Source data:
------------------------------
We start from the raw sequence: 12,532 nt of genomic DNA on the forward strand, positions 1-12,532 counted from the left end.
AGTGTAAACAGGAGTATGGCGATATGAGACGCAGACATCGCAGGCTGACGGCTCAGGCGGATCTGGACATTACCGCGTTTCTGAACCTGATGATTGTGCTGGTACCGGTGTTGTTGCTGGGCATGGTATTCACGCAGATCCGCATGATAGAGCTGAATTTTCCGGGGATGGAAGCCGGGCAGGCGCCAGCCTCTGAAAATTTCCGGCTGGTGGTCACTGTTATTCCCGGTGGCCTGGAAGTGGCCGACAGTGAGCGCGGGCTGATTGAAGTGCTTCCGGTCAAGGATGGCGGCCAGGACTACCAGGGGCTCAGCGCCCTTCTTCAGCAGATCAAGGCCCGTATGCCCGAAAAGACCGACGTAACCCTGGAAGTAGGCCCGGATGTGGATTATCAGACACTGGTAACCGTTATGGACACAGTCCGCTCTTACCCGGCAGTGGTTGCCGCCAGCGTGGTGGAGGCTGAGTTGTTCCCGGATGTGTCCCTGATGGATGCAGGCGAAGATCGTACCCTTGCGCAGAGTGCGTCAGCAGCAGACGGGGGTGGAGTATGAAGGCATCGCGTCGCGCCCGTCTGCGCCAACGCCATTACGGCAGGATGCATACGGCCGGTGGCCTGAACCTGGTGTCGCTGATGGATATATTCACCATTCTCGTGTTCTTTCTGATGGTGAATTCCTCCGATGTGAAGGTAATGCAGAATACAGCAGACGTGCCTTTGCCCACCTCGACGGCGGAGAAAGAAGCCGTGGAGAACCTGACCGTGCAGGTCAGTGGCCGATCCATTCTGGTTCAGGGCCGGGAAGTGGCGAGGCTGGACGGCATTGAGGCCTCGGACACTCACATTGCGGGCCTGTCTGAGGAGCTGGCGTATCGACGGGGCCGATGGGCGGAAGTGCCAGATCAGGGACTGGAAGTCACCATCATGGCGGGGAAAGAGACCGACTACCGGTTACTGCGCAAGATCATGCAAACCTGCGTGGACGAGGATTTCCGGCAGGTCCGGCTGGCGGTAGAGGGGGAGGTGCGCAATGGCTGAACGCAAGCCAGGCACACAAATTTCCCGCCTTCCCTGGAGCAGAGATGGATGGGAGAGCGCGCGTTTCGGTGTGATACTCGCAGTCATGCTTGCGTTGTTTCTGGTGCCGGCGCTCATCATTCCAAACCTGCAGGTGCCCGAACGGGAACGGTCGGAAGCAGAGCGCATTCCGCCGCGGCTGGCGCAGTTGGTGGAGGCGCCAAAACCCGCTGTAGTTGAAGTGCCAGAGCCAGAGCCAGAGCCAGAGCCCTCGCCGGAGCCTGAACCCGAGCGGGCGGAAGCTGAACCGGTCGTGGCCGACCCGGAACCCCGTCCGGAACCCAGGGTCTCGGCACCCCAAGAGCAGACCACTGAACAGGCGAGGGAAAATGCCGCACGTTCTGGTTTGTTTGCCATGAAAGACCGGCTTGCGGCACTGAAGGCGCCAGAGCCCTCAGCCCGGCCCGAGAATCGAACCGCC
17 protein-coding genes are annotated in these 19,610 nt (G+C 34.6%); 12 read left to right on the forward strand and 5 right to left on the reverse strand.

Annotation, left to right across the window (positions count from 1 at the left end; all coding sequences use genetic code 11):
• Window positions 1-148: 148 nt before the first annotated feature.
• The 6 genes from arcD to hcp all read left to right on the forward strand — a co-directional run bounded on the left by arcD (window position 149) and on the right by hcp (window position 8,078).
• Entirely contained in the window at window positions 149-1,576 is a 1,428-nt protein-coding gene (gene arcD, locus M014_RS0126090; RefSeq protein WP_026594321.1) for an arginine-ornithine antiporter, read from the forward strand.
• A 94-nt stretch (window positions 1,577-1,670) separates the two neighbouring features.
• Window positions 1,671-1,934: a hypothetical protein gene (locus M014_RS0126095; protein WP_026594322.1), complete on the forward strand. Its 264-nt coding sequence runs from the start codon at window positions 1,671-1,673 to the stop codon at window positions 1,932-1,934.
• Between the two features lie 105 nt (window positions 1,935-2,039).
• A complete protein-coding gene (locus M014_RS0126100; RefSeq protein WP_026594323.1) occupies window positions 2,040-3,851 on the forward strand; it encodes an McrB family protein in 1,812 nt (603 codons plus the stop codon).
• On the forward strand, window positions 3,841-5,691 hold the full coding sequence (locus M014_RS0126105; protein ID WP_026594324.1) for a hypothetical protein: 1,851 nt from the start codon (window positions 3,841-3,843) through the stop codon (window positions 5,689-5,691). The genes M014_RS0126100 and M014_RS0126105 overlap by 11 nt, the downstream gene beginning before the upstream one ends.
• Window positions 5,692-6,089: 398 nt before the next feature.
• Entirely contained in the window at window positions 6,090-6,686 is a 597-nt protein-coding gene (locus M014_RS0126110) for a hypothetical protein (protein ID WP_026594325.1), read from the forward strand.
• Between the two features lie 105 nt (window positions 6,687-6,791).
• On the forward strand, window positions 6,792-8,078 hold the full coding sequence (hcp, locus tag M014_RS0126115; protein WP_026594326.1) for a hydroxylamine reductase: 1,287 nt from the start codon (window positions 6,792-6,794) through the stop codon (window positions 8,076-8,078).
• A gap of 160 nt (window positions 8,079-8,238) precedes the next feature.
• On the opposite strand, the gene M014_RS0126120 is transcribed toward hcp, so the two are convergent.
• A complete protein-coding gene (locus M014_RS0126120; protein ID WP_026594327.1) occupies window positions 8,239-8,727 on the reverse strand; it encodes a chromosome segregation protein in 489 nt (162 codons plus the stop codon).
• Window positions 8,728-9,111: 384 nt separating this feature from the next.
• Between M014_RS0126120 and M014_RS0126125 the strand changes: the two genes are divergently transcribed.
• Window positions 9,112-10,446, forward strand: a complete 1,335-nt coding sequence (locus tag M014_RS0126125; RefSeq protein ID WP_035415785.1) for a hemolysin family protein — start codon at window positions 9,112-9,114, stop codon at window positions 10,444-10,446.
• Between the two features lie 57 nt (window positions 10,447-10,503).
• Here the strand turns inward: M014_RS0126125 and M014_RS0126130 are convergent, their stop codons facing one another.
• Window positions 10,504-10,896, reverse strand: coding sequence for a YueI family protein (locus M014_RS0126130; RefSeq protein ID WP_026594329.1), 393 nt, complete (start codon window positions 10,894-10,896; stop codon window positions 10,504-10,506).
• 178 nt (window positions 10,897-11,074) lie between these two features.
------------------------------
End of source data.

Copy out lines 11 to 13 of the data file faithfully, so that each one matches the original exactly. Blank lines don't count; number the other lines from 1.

• A complete protein-coding gene (locus M014_RS0126100; RefSeq protein WP_026594323.1) occupies window positions 2,040-3,851 on the forward strand; it encodes an McrB family protein in 1,812 nt (603 codons plus the stop codon).
• On the forward strand, window positions 3,841-5,691 hold the full coding sequence (locus M014_RS0126105; protein ID WP_026594324.1) for a hypothetical protein: 1,851 nt from the start codon (window positions 3,841-3,843) through the stop codon (window positions 5,689-5,691). The genes M014_RS0126100 and M014_RS0126105 overlap by 11 nt, the downstream gene beginning before the upstream one ends.
• Window positions 5,692-6,089: 398 nt before the next feature.